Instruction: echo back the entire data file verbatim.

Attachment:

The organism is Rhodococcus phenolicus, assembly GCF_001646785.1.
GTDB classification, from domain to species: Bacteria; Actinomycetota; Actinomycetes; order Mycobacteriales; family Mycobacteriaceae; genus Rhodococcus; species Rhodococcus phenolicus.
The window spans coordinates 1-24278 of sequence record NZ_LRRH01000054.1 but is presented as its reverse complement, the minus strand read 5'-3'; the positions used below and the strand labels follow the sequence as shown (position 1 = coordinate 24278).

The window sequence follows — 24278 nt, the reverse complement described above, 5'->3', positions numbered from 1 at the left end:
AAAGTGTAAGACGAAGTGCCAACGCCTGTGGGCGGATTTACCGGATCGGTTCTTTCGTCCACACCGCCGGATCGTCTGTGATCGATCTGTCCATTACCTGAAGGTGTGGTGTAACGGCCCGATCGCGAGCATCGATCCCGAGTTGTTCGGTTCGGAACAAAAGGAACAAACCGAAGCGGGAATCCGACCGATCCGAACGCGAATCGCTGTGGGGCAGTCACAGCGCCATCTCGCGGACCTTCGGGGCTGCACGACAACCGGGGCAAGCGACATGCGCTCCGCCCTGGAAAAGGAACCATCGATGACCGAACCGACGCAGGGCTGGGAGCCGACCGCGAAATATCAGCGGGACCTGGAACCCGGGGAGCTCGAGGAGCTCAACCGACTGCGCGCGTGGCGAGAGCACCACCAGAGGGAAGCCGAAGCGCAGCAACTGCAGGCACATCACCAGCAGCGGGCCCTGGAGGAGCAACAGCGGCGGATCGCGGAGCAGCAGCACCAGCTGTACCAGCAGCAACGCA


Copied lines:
The organism is Rhodococcus phenolicus, assembly GCF_001646785.1.
GTDB classification, from domain to species: Bacteria; Actinomycetota; Actinomycetes; order Mycobacteriales; family Mycobacteriaceae; genus Rhodococcus; species Rhodococcus phenolicus.
The window spans coordinates 1-24278 of sequence record NZ_LRRH01000054.1 but is presented as its reverse complement, the minus strand read 5'-3'; the positions used below and the strand labels follow the sequence as shown (position 1 = coordinate 24278).

The window sequence follows — 24278 nt, the reverse complement described above, 5'->3', positions numbered from 1 at the left end:
AAAGTGTAAGACGAAGTGCCAACGCCTGTGGGCGGATTTACCGGATCGGTTCTTTCGTCCACACCGCCGGATCGTCTGTGATCGATCTGTCCATTACCTGAAGGTGTGGTGTAACGGCCCGATCGCGAGCATCGATCCCGAGTTGTTCGGTTCGGAACAAAAGGAACAAACCGAAGCGGGAATCCGACCGATCCGAACGCGAATCGCTGTGGGGCAGTCACAGCGCCATCTCGCGGACCTTCGGGGCTGCACGACAACCGGGGCAAGCGACATGCGCTCCGCCCTGGAAAAGGAACCATCGATGACCGAACCGACGCAGGGCTGGGAGCCGACCGCGAAATATCAGCGGGACCTGGAACCCGGGGAGCTCGAGGAGCTCAACCGACTGCGCGCGTGGCGAGAGCACCACCAGAGGGAAGCCGAAGCGCAGCAACTGCAGGCACATCACCAGCAGCGGGCCCTGGAGGAGCAACAGCGGCGGATCGCGGAGCAGCAGCACCAGCTGTACCAGCAGCAACGCA